By Chuck Chapman
In 1961, Stan Lee headed up a group of creators who invented what has become known as the “Marvel Comic Universe.” They also created a group of characters who collectively, through comic books, video games, movies and even theme parks have a net worth exceeding $5 billion.
Lee probably wasn’t thinking about DISC personality styles when he created The Fantastic Four, Iron Man and all the rest of his heroes. His group of Avengers unquestionably demonstrate the same traits we all do as they work together to save the universe from destruction. Let’s take a look at which characters best illustrate the different DISC styles.
Warning: Spoilers ahead
Dominant-Thor (Demanding, Decisive, Determined)
The God of Thunder is without a doubt the most demanding of all the Avengers. Thor was born into a dominant role on Asgard, and given his strength (and hammer), naturally assumed that role on Earth. Thor doesn’t hem and haw or even negotiate. He uses his raw power to defeat his foes.
That presents a problem for Thor, however, as he and the Avengers face off against Thanos. First, Thanos has raw power equal to or even greater than that of Thor. Second, as part of the Avengers’ team, Thor must learn to take a secondary role from time to time and defer to others’ decisions.
Inspiring-Iron Man (Enthusiastic, Emotional, Seeks approval)
Tony Stark is the idea man, a role he inherited from his father, Howard Stark. He is always looking for ways to use his big brain to make everyone better. And like a true “I” Tony wants the approval and adulation due him. He never shies away from the limelight.
He is also the most persuasive of the Avengers. He is at the center of the rift in Civil War and also the lynchpin in getting everyone on board the plan to defeat Thanos. In the end, Tony is willing to sacrifice himself for the success of the mission.
Supportive-Captain America (Steady, Stable, Seeks security)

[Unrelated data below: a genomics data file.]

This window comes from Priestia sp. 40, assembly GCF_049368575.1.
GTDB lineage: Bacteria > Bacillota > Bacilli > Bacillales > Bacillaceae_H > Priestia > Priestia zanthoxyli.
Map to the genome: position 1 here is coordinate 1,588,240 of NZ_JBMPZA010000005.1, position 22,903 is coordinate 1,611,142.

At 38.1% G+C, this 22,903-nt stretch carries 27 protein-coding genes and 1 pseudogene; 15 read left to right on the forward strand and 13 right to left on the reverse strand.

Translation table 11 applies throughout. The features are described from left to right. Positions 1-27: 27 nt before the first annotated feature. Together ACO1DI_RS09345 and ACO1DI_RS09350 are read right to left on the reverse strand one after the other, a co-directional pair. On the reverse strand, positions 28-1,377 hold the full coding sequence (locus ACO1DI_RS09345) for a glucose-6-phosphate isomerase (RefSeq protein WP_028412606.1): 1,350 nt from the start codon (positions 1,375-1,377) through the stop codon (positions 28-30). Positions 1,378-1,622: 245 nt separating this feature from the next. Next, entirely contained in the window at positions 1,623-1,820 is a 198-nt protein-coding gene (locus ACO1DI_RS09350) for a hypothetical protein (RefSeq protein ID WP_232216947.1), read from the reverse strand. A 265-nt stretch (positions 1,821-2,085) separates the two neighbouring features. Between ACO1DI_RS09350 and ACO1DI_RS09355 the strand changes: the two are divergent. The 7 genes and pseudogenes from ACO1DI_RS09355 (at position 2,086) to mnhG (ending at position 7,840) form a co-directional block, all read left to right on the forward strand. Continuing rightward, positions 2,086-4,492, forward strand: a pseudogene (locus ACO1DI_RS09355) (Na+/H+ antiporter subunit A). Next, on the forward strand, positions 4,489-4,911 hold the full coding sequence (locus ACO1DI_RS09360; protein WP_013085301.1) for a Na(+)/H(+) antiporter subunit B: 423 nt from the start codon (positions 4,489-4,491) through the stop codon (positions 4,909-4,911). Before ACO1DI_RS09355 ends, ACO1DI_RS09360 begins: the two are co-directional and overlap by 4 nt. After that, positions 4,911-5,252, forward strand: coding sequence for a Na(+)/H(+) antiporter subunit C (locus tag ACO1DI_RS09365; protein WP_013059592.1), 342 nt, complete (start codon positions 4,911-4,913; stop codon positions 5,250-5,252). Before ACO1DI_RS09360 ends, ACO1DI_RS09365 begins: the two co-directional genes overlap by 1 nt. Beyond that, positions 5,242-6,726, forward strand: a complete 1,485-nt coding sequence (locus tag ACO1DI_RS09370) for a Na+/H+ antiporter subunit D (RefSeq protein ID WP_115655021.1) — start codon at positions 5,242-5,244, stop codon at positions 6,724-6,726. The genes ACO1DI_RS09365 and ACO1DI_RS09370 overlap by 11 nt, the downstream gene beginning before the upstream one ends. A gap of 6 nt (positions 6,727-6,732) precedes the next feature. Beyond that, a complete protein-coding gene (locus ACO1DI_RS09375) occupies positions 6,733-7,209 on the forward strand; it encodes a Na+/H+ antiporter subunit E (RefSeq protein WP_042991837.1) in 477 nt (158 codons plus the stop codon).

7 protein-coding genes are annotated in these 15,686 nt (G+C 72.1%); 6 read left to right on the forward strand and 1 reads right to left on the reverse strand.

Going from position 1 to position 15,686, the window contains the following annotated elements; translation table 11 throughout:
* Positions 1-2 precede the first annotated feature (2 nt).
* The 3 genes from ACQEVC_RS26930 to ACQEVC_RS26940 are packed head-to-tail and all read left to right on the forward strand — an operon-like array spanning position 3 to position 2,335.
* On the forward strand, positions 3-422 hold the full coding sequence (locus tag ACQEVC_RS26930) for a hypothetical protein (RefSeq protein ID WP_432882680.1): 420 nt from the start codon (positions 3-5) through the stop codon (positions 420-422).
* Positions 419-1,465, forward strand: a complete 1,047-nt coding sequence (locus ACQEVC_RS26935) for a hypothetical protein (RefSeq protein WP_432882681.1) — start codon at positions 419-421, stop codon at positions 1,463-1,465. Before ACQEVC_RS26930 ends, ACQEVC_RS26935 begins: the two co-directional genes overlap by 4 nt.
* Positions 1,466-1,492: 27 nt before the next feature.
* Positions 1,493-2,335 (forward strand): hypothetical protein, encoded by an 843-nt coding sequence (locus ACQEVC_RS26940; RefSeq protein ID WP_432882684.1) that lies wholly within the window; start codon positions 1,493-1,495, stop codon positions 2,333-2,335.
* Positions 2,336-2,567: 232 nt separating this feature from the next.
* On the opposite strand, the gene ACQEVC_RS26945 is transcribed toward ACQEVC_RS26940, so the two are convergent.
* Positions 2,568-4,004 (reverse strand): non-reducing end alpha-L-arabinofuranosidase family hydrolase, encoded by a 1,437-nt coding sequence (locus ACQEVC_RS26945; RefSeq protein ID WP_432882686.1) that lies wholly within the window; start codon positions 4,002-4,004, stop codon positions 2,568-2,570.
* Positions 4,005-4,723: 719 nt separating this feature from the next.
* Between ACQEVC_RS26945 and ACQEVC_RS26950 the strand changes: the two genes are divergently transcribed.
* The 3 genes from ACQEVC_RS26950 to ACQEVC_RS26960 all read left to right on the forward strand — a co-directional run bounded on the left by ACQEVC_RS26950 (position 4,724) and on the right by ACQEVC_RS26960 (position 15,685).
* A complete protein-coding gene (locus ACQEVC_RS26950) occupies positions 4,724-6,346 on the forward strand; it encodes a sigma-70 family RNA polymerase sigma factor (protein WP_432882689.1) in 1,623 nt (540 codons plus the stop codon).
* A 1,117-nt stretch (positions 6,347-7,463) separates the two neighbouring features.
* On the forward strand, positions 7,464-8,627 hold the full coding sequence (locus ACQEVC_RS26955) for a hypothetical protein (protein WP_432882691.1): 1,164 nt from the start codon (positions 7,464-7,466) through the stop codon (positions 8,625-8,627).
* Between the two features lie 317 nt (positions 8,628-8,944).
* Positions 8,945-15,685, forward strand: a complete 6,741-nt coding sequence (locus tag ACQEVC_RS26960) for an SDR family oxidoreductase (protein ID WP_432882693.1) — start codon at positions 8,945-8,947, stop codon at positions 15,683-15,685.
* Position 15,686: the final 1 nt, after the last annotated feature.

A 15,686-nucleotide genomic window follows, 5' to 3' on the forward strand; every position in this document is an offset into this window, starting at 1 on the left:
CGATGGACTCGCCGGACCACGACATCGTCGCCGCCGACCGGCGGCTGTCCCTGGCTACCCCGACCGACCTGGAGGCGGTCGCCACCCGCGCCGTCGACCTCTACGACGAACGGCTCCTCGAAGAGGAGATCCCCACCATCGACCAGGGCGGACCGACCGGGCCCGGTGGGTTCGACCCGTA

You might think it difficult to find an “S” among a group of superheroes, but Steve Rogers, aka Captain America, is the ideal “S.” Perhaps it’s because of his humble beginnings, but Cap is the least concerned about power or being right among his colleagues.
Steve literally comes from a different era. His Captain America persona was born in a time that valued loyalty and dedication to the “American ideal.” His emphasis on security and loyalty often puts him at odds with Tony/Iron Man when Tony wants to go off on his own. Cap is no doubt a leader, but at heart he will always be a good soldier.
Cautious-Dr. Strange (Competent, Calculating, Seeks answers)
Stephen Strange does become the keeper and protector of ancient, mystical powers, but at his essence, he is still the data-driven doctor from before his transformation. He struggles mightily to accept even the possibility of his new powers, telling the Ancient One: “This–this doesn’t make any sense. All of this mysticism and crap! I mean, you’re asking me to open my mind to the possible? What possibilities?! You want me to believe in the impossible. A-about fairy tales, about chakras and energy, the power of belief? I came here because I believed you could help me, not turn me into a magician!” Few lines capture the essence of a “C” more than these.
Dr. Strange eventually applies his own “C”-ness to his new role, as evidenced at the end of Infinity War when he tells Tony Stark/Iron Man that he gamed out 14,000,605 possible futures and only one gave them a chance of defeating Thanos. That’s a “C” who did his homework before making a decision!
Bonus-Hulk/David Banner (D/C)
The split personalities of The Hulk and Dr. David Banner give us a great example of adaptive styles. As David, we get an analytical problem-solver who can break down variables to arrive at logical conclusions. In the heat of battle, however, sometimes something different is needed. That’s when The Hulk shows up and says, “Hulk smash!”
Rarely do individuals demonstrate this stark difference in adaptive styles, but it does remind us that none of us are fixed into any one style and we can learn to modify our communication and the way we approach problems depending on what the situation calls for.
Each of us has our own unique communication style, our natural preference for how we prefer to communicate. This phenomenon is expressed through the DISC model. In this series of posts, we take characters from popular culture (television, movies, history, etc.) and analyze where we think they fall on the DISC spectrum. We hope these posts will help you better understand the DISC model.
But don’t just take our word for it. Feel free to share and comment on our social media channels with your own interpretations as well as suggestions for other pop culture icons we can look at through the DISC lens.